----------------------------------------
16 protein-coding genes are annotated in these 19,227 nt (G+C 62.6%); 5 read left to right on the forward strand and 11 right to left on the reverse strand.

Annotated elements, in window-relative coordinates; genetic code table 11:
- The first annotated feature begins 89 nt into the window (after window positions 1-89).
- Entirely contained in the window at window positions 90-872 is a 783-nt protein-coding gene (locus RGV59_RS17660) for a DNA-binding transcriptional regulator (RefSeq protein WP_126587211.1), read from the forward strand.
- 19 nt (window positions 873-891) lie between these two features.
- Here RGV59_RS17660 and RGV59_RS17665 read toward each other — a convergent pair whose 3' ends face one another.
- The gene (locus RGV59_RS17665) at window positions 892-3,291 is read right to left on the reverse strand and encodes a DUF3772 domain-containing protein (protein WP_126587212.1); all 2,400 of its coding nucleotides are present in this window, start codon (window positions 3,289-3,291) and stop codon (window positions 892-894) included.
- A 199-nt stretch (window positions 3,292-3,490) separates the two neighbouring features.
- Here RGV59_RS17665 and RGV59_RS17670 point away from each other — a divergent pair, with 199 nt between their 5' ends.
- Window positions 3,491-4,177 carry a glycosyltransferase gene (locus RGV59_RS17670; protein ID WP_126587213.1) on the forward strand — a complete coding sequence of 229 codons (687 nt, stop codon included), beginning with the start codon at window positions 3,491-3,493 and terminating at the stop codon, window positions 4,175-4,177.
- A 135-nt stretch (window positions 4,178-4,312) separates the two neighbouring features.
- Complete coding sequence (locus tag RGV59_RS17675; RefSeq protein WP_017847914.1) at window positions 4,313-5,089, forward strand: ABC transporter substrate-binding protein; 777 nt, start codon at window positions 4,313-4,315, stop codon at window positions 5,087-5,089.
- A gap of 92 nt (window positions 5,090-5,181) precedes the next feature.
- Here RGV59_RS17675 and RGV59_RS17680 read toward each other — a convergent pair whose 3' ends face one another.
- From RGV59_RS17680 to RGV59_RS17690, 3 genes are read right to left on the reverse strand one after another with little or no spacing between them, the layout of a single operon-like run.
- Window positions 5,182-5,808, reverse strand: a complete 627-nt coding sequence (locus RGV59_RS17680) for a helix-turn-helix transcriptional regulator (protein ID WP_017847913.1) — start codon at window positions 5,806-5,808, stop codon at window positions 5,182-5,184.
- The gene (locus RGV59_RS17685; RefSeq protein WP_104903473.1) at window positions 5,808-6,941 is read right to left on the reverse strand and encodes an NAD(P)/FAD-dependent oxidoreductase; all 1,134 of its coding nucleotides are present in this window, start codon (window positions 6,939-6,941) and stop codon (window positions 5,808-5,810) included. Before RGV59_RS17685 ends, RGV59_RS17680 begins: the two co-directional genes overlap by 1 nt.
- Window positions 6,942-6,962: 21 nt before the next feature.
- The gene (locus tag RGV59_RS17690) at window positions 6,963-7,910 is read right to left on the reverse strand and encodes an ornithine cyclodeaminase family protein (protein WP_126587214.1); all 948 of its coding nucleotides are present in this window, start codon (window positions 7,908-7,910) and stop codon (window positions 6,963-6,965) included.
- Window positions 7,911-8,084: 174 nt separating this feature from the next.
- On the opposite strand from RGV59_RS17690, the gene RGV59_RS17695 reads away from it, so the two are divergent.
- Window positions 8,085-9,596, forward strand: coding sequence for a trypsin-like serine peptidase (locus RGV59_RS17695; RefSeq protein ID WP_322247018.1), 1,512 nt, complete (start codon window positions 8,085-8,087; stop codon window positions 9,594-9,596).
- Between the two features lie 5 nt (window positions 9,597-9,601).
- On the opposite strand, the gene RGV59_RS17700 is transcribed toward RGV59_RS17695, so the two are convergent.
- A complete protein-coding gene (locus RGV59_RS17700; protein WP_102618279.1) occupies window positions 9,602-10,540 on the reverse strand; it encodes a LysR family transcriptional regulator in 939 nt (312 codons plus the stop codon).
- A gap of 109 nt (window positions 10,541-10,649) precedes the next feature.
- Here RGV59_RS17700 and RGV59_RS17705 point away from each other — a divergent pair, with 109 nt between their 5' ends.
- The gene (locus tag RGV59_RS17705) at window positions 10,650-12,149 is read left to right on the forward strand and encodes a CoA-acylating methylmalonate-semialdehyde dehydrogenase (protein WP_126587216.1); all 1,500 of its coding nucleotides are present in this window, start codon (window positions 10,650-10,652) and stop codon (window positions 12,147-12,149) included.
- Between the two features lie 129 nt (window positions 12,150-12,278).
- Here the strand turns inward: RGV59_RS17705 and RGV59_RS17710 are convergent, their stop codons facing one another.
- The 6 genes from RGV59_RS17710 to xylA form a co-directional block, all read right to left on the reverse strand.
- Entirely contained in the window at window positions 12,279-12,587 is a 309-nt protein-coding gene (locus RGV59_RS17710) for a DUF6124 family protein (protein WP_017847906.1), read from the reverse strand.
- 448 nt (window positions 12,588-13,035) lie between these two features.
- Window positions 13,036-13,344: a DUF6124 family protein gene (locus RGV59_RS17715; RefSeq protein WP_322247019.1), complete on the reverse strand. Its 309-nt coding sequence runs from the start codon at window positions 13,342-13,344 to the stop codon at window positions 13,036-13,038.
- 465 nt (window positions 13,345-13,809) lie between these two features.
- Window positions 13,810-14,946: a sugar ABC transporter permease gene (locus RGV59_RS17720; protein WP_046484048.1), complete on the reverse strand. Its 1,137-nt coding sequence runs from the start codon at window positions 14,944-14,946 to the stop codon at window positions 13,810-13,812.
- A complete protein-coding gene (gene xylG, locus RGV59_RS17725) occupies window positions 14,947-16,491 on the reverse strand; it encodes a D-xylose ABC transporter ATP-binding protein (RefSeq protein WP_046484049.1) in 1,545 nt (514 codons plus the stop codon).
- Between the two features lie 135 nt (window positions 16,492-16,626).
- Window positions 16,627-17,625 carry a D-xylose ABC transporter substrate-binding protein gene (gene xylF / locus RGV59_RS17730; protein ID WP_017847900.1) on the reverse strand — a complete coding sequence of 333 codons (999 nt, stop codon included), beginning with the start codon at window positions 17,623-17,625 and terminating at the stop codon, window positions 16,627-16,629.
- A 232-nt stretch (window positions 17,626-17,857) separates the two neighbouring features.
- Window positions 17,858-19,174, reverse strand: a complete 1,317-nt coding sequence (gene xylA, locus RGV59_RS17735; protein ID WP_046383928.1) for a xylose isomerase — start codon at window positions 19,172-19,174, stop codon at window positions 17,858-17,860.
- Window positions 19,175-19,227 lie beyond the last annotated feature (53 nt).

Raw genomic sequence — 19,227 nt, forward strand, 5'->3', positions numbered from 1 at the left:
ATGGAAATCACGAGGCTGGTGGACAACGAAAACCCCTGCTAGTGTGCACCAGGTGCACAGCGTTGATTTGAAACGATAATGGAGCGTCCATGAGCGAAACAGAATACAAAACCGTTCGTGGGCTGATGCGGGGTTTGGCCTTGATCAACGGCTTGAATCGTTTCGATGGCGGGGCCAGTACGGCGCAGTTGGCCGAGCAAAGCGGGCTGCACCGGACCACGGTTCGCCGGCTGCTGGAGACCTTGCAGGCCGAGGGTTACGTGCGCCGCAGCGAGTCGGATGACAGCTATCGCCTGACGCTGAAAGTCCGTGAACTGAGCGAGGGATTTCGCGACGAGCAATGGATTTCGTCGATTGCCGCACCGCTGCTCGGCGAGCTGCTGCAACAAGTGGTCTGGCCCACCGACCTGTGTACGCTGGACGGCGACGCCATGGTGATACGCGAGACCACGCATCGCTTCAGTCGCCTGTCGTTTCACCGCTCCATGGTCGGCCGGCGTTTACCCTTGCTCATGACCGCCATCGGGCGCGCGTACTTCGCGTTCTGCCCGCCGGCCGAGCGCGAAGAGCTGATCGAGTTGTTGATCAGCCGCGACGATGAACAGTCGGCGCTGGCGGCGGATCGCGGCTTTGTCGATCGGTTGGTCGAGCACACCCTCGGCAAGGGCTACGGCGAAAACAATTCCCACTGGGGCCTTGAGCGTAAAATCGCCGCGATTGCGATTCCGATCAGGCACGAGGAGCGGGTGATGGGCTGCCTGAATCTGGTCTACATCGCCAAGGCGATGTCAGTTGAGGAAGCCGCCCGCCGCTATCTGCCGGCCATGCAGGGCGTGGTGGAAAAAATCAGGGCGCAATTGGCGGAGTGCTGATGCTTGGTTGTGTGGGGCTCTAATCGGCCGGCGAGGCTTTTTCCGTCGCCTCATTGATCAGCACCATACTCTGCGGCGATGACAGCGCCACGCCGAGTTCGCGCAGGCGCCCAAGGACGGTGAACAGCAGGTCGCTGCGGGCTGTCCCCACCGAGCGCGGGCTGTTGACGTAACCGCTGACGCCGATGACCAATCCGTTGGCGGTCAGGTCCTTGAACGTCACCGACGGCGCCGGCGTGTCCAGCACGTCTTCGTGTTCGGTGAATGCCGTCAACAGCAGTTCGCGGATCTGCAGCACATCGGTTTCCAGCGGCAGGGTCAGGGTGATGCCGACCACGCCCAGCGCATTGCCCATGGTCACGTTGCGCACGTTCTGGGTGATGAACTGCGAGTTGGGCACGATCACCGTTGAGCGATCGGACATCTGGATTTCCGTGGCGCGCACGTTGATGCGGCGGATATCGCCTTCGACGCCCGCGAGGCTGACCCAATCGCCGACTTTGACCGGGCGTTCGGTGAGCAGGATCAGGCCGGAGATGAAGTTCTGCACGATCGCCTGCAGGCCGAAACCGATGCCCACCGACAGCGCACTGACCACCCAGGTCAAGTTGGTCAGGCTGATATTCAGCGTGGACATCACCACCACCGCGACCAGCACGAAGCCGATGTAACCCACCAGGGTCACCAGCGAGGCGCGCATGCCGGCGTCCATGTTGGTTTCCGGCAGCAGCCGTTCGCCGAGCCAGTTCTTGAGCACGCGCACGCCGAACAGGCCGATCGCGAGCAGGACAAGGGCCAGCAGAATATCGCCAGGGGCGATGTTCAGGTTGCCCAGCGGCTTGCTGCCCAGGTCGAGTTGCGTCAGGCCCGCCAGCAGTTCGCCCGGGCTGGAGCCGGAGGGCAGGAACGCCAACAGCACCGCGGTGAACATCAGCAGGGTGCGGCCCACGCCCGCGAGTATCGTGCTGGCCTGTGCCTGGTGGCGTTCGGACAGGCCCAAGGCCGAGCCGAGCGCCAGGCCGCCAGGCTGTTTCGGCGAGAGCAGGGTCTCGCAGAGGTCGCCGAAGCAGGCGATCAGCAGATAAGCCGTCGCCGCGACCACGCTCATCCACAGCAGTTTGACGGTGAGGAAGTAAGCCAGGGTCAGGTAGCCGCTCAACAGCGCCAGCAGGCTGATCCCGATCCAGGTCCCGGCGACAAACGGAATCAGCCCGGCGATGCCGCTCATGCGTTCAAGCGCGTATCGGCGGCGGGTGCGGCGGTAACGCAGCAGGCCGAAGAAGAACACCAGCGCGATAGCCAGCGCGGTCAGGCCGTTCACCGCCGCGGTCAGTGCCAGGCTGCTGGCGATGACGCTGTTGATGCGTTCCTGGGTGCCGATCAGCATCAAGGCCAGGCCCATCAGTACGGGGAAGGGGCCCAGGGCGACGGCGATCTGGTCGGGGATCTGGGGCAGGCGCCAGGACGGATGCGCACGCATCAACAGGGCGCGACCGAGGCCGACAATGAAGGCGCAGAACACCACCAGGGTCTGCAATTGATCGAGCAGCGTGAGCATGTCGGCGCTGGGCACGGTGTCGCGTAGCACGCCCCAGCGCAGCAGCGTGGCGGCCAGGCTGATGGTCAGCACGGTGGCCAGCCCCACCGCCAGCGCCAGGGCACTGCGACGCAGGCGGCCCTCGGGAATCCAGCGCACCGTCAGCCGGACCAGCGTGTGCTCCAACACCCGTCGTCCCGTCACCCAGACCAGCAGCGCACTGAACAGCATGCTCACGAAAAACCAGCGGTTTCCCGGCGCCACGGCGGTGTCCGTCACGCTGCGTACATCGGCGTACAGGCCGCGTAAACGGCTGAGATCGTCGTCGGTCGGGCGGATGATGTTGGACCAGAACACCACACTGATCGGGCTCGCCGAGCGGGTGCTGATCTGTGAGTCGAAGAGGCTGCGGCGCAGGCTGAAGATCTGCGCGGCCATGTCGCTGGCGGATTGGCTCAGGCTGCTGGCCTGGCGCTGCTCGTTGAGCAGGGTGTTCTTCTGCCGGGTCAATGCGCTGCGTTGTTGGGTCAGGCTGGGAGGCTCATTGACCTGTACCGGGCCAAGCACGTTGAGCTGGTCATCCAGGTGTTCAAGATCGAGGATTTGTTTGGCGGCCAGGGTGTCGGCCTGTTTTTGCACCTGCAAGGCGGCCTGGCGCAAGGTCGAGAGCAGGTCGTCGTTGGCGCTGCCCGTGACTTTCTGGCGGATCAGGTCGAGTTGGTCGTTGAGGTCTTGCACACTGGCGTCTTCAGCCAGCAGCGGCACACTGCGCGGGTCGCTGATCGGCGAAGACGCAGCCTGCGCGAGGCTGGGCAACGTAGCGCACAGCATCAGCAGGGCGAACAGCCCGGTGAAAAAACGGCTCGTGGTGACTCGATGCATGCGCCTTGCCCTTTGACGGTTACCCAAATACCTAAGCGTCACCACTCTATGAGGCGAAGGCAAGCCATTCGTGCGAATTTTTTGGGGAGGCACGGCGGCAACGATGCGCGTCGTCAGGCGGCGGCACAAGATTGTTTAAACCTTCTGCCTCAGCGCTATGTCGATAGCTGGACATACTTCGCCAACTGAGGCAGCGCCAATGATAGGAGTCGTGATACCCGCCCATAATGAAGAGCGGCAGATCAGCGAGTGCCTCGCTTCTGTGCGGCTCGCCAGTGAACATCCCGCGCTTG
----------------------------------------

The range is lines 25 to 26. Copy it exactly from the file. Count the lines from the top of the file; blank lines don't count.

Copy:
- A complete protein-coding gene (locus RGV59_RS17700; protein WP_102618279.1) occupies window positions 9,602-10,540 on the reverse strand; it encodes a LysR family transcriptional regulator in 939 nt (312 codons plus the stop codon).
- A gap of 109 nt (window positions 10,541-10,649) precedes the next feature.